+
Screening for
Genetic Disease
Douglas Riegert-Johnson, MD
Assistant Professor of Medicine and
Medical Genetics
Mayo Clin...
+
Conflicts of Interest and
off Label Drug Use
None.
+
Objectives
What questions do I need to ask as a
primary care provider to screen for genetic
disease?
How do I refer a ...
+ What questions do I need to ask
to screen for genetic disease?
 Does anyone in your family have
cancer? Breast, ovarian...
+ What questions do I need to ask
to screen for genetic disease?
 Does anyone in your family have
cancer? Breast, ovarian...
+ Age of diagnosis and presence of an affected
family member changes the odds of a
hereditary cancer syndrome diagnosis
My...
+ Age of diagnosis and presence of an affected
family member changes the odds of a
hereditary cancer syndrome diagnosis
My...
+ Treatment is different for BRCA1/2
patients:
Bilateral mastectomy prolongs survival in patients with
BRCA1/2 mutations.
...
+
Hereditary cancer syndrome
patients are not rare!
Location by Zip Code
139 patients
(out of 280)
MCF 6.2014
+ Selected criteria for referral of the Breast
Cancer patient for genetic evaluation
Refer if patient has any of the follo...
+ Selected criteria for referral of the Breast
Cancer patient for genetic evaluation
 In unaffected patient if, family hi...
+
Simplified criteria for referring Colon
Cancer patients for genetic evaluation.
(Lynch syndrome)
NCCN 2.2014
 All patie...
+ Lynch Syndrome: Frequent colonoscopy is
protective for a colon cancer diagnosis (but does
not prevent all cases)
Järvine...
+ Lynch syndrome polyps are often flat and
difficult to detect. Indigo carmine chromoendoscopy 45 year old
female Lynch sy...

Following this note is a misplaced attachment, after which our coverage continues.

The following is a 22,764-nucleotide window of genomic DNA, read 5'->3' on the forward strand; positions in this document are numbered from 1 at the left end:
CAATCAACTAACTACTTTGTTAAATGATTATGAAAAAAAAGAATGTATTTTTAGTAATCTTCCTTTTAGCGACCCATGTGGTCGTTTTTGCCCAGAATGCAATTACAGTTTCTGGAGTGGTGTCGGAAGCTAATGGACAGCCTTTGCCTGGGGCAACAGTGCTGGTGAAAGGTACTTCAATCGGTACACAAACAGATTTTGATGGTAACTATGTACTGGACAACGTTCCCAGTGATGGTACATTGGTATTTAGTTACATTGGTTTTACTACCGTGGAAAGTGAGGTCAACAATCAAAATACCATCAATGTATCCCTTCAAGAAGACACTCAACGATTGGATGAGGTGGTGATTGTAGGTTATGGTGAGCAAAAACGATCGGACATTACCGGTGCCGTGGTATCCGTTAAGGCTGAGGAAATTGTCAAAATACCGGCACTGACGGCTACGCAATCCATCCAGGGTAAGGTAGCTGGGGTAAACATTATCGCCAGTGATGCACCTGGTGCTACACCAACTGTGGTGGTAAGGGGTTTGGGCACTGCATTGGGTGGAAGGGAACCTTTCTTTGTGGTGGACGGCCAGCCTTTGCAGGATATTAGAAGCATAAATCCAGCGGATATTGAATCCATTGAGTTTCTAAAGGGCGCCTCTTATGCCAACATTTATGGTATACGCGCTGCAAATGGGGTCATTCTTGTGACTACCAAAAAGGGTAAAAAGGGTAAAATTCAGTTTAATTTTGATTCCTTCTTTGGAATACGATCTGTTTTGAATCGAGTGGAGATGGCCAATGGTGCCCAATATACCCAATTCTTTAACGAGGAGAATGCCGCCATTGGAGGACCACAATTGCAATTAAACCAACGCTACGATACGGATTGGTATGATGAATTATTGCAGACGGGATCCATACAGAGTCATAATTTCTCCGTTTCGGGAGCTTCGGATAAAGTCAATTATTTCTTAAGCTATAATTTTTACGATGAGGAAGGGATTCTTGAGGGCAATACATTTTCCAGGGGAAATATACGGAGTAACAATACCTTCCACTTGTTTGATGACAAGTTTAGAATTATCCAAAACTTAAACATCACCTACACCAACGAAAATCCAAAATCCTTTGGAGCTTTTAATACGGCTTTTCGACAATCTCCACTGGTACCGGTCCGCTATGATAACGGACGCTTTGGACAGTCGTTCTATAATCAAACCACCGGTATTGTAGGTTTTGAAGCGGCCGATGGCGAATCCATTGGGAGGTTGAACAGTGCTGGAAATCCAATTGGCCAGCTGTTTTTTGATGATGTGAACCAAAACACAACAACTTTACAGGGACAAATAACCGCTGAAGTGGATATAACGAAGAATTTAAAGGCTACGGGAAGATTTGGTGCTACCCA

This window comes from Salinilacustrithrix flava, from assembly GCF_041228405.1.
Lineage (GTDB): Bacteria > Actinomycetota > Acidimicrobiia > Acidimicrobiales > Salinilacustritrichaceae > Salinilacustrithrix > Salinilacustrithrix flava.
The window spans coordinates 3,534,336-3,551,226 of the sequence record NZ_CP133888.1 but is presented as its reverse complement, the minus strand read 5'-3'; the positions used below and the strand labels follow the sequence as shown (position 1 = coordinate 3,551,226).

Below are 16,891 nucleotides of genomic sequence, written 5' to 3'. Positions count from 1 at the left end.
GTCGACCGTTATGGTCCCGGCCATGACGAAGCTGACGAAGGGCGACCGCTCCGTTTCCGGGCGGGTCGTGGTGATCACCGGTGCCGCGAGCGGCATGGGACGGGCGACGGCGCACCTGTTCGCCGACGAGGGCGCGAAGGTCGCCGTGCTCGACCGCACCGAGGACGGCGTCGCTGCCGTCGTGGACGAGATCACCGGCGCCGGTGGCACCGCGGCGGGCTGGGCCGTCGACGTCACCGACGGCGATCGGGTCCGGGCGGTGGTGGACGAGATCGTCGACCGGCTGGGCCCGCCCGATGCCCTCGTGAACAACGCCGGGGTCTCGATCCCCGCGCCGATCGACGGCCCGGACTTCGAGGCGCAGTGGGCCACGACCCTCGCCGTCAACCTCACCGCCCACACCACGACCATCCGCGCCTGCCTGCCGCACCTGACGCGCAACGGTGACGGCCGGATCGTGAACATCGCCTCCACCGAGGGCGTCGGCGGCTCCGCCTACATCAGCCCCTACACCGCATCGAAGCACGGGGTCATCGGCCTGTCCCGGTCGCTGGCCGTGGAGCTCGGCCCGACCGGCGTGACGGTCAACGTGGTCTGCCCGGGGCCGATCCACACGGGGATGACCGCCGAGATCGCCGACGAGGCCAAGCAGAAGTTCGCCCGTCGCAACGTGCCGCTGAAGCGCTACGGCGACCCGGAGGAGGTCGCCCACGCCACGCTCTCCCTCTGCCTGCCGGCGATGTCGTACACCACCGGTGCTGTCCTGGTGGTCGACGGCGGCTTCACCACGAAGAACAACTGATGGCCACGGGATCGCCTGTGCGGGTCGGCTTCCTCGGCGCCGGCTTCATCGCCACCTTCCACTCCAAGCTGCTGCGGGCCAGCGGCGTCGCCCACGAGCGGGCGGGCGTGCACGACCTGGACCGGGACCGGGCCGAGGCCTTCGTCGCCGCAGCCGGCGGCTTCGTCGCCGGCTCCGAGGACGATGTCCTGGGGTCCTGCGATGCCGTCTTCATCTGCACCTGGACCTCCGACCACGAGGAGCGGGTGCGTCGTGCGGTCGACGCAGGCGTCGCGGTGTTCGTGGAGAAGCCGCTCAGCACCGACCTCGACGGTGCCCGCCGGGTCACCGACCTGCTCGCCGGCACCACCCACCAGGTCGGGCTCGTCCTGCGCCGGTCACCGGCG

+ Overlooked polyps. Indigo carmine chromoendoscopy 45 year
old female Lynch syndrome patient (MLH1): Ascending colon poly...
+
2014 NCCN recommends all patients with colon
cancer be screened for Lynch syndrome by tumor
testing.
Protocol screen tes...
+
How do I refer a patient
for genetic evaluation?
+ www.nsgc.org
+
Genetic Counseling as a medical speciality
Under Graduate 4 years + Post Graduate 2 years
Specialty n
Internists 189,587
F...
+ NEXT GENeration Sequencing
Name for numerous
technologies used for
high through put
relatively low cost DNA
sequencing
...
+
BRCA1
BRCA2
ATM
BARD1
MSH2
MSH6 MLH1
Some of the genes included on
Next Generation panels for breast cancer
PALB2
NF1
CH...
+ Case presentation: Family with
breast cancer, but no BRCA1/2
mutation
30
62 40
22 2
Changes to medical
care:
Consider pr...
+
What genetic tests I can
perform as a non
geneticist?
+
Genetic tests commonly ordered.
 Would not recommend ordering any Next Gen
testing: Billing and interpretation too comp...
+ The new standard for genetic testing:
Randomized double blind controlled trials.
Discovery Medicine 2013.
51 patients wi...
+
Summary
 Cancer Family History should include cancer diagnosis and age
of diagnosis.
 Which patients should be referre...
+ The
End
+
Supplemental slides
Douglas Riegert-Johnson, MD
+
Revised Bethesda Criteria
 1.Colorectal cancer diagnosed under the age of 50 years of
age.
 2. Presence of synchronous...
+
Revised Bethesda Critieria
 * Hereditary Nonpolyposis Colorectal Cancer (HNPCC)-related tumors include
colorectal, endo...
32
Ver c 2014 clinical reviews amelia island (1)
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Transcript of "Ver c 2014 clinical reviews amelia island (1)"

  1. 1. + Screening for Genetic Disease Douglas Riegert-Johnson, MD Assistant Professor of Medicine and Medical Genetics Mayo Clinic Florida Amelia Island Mayo Clinic Review Course Douglas Riegert- Johnson, MD Riegertjohnson.douglas@mayo.edu Mayo Clinic Florida - Jacksonville Assistant Professor of Medicine and Medical Genetics
  2. 2. + Conflicts of Interest and off Label Drug Use None.
  3. 3. + Objectives What questions do I need to ask as a primary care provider to screen for genetic disease? How do I refer a patient for a genetic evaluation? What genetic tests can I order as a non geneticist?
  4. 4. + What questions do I need to ask to screen for genetic disease?  Does anyone in your family have cancer? Breast, ovarian, or colon cancer?  At what age were the cancers diagnosed? Breast cancer 80 Breast cancer 65